Management of urinary tract infections in female general practice patients

2005 | journal article; research paper. A publication of Göttingen

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​Management of urinary tract infections in female general practice patients​
Hummers-Pradier, E. ; Ohse, A. M.; Koch, M.; Heizmann, W. R. & Kochen, M. M. ​ (2005) 
Family Practice22(1) pp. 71​-77​.​ DOI: 

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Hummers-Pradier, Eva ; Ohse, A. M.; Koch, M.; Heizmann, W. R.; Kochen, Michael M. 
Background. Though guidelines for the management of urinary tract infections (UTI) exist in several European countries, little is known about GPs' adherence, and the appropriateness of their management with regard to antibiotic resistance. Objectives. To describe German GPs' management of female patients with symptoms of UTI, to assess the diagnostic accuracy of dipsticks in a German general practice setting, to develop diagnostic prediction rules for culture-confirmed UTI, and to compare the adequacy of empirical treatment strategies and GPs' actual prescriptions. Methods. In 36 (of 118 invited) teaching general practices, urine cultures and resistance testing were performed during 4 months on all symptomatic patients. GPs completed a questionnaire on each patients' symptoms, risk factors and treatment. Adequacy of different treatment approaches was calculated based on culture results. Results. 445 adult women (76% of all patients) were included, with a median age of 53 years. Complicating factors were present in 27%. Urine culture revealed UTI in 77%. GPs' diagnostic accuracy, using both dipsticks and clinical impressions, was low. A positive nitrite test, dysuria and older age were the only predictive factors of culture-confirmed UTI, however the negative predictive value of dipsticks is low (35%). Empirical treatment of all symptomatic patients with either nitrofurantoin or fluoroquinolones would result in a higher rate of appropriate therapies than the individualized approach chosen by the GPs. Conclusion. Most patients with urinary symptoms were not treated according to current guidelines, and GPs' diagnostic and therapeutic accuracy was low. Empirical treatment of all symptomatic patients is probably the most effective policy, but implies unnecessary antibiotic prescriptions.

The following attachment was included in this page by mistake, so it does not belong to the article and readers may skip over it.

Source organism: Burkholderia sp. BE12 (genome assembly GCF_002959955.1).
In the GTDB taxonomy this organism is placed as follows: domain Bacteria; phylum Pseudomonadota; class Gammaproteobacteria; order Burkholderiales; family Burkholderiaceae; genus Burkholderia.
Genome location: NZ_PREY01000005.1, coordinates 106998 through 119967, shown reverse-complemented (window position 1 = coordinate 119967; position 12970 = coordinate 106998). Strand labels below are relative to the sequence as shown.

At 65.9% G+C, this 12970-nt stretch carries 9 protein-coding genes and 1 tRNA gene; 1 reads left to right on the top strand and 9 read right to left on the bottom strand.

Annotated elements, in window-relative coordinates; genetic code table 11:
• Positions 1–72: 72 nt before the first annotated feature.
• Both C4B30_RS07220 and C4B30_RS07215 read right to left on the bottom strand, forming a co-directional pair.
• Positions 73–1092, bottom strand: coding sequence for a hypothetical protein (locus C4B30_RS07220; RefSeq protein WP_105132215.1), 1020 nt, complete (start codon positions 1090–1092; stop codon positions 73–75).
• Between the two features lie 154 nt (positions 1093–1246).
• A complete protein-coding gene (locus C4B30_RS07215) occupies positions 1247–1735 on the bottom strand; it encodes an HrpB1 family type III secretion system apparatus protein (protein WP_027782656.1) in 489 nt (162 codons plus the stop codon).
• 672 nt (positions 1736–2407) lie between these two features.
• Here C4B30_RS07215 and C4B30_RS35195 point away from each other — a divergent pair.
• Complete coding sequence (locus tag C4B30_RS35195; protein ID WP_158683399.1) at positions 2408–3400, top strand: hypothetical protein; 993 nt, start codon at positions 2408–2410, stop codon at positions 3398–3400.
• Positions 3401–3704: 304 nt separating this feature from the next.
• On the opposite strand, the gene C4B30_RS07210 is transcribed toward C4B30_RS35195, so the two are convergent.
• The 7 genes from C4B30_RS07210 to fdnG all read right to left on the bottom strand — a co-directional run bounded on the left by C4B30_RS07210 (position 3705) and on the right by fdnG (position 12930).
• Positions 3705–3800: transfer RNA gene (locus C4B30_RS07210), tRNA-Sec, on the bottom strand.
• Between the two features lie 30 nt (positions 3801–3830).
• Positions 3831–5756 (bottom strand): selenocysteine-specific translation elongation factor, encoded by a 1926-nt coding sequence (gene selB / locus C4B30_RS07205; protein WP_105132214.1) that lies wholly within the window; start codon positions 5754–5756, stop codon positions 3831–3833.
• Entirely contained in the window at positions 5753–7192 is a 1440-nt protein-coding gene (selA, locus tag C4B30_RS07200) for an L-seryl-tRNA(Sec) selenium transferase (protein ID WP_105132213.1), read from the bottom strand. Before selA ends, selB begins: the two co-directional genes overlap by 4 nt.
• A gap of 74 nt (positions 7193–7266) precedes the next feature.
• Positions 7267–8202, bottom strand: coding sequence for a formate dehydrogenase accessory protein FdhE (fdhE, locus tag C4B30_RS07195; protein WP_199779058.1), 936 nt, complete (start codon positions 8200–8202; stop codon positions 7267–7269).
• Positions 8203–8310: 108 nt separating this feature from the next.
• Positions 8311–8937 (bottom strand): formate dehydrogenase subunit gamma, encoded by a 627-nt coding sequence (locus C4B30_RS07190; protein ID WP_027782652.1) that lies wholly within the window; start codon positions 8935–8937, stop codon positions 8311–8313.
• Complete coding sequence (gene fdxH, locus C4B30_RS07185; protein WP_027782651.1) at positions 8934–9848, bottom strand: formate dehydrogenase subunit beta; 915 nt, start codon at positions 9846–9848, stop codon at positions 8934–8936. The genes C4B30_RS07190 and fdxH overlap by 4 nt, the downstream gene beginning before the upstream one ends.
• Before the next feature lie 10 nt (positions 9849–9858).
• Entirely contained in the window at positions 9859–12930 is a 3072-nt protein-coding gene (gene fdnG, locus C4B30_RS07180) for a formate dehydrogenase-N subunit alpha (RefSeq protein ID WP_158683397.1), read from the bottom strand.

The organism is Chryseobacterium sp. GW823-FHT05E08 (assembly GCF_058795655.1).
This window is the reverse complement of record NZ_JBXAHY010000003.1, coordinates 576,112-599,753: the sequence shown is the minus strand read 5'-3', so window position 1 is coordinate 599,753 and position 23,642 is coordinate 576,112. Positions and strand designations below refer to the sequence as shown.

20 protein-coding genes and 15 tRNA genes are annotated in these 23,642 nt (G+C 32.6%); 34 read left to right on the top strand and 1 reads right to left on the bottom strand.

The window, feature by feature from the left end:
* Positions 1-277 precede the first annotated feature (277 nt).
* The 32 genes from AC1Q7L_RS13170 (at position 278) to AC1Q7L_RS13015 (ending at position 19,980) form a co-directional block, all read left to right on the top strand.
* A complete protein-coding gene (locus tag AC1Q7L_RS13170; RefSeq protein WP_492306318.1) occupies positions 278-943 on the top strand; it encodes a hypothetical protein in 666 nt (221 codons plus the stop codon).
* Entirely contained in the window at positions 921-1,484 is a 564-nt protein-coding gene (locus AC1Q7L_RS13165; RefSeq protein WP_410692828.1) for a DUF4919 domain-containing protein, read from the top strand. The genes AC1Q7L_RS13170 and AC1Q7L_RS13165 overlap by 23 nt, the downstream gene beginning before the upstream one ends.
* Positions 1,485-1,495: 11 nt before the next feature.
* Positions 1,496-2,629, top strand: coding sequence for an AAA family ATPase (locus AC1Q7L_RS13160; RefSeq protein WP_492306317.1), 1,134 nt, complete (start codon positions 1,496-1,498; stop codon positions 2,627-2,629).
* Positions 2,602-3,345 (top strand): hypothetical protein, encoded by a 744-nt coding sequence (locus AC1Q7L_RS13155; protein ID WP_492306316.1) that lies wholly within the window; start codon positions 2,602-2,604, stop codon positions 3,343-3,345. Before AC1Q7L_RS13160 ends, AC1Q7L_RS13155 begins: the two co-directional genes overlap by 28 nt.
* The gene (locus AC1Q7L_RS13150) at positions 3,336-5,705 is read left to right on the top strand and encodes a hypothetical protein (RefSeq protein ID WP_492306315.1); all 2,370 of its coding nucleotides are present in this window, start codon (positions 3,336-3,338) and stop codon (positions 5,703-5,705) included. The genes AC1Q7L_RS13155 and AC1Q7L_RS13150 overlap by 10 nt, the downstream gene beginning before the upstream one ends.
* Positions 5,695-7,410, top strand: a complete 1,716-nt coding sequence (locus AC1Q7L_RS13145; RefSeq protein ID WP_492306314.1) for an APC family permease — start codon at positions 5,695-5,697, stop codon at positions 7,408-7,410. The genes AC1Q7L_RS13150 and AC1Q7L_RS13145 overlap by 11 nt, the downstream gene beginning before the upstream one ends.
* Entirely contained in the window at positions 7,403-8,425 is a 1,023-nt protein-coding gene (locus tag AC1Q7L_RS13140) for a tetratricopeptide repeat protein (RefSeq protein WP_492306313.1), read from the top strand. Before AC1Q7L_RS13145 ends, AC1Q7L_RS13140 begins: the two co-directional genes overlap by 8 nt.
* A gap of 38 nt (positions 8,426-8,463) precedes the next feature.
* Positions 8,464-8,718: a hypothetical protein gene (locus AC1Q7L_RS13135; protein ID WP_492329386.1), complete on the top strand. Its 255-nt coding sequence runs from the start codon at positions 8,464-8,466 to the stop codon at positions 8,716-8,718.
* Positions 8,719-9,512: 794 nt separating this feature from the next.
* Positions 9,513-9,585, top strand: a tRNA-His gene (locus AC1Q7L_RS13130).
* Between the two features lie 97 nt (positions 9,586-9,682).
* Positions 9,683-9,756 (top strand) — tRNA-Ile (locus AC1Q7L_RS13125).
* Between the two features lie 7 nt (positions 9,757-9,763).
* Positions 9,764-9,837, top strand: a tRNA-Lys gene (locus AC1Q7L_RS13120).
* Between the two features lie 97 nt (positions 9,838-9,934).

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Family Practice 
Institut für Allgemeinmedizin 



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